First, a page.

Trump Tells G7 Leaders: America Comes First In Assessing Climate Change Deal

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Trump Tells G7 Leaders America Comes First In Assessing Climate Change Deal
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As President Donald Trump had his first meeting with the other G7 nations, he made it clear that his desire for a working partnership would not override his “America First” stance on issues such as climate change.

Trump’s impact was shown in Saturday’s final statement about the meeting. Italian authorities wanted pages of text extolling the rights of migrants now sweeping across Europe and to have the partner nations support efforts to resettle them. Trump opposed this, and the final statement reduced mention of migrants to a few lines.

The summit, which included the leaders of Canada, France, Germany, Italy, Japan and Britain, also noted that when it came to climate change, Trump would follow his own policy and not that of his partners.

“The entire discussion about climate was very difficult, if not to say very dissatisfying,” German Chancellor Angela Merkel said later. “There are no indications whether the United States will stay in the Paris Agreement or not.”

That uncertainty was reflected in the summit’s final statement.

“The United States of America is in the process of reviewing its policies on climate change and on the Paris Agreement and thus is not in a position to join the consensus on these topics,” the leaders wrote.

“Understanding this process, the Heads of State and of Government of Canada, France, Germany, Italy, Japan, and the United Kingdom and the Presidents of the European Council and of the European Commission reaffirm their strong commitment to swiftly implement the Paris Agreement, as previously stated at the Ise-Shima Summit.”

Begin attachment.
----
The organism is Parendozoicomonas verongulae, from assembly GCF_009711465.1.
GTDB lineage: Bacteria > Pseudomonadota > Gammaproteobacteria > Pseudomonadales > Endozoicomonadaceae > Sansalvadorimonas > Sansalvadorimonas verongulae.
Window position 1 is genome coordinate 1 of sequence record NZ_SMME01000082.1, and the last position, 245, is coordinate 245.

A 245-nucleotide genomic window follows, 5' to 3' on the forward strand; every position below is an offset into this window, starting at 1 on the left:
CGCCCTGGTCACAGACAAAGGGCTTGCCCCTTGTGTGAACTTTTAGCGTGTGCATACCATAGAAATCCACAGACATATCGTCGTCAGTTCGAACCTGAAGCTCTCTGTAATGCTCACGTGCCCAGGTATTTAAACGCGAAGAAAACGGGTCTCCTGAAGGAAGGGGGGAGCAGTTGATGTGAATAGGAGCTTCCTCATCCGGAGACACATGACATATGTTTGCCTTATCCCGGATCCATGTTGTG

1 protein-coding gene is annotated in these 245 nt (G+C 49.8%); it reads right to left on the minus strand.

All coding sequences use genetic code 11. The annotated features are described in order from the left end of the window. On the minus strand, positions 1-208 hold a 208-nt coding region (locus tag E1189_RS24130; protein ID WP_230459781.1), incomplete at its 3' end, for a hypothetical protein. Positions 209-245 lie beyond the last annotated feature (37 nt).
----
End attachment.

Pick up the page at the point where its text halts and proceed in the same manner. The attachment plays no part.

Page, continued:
Trump later tweeted he would reveal his decision about the Paris climate change accord next week.

Economic adviser Gary Cohn said Trump told leaders “the environment is very, very important to me, Donald Trump,” but the U.S. needs to have an unfettered approach to catching up to India and China in manufacturing.

“He didn’t want to do anything to put the U.S. at a disadvantage,” Cohn said.

“He wants to understand how we can bring back manufacturing, bring back jobs, but still be environmentally friendly, but not have a restriction enforced upon us that makes absolutely no sense,” Cohn said.

Trump used the summit as a chance to hear what other leaders had to say, Cohn added.

“He came here to learn. He came here to get smart. His views are evolving, exactly as they should be,” Cohn said.

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Source: westernjournalism.com

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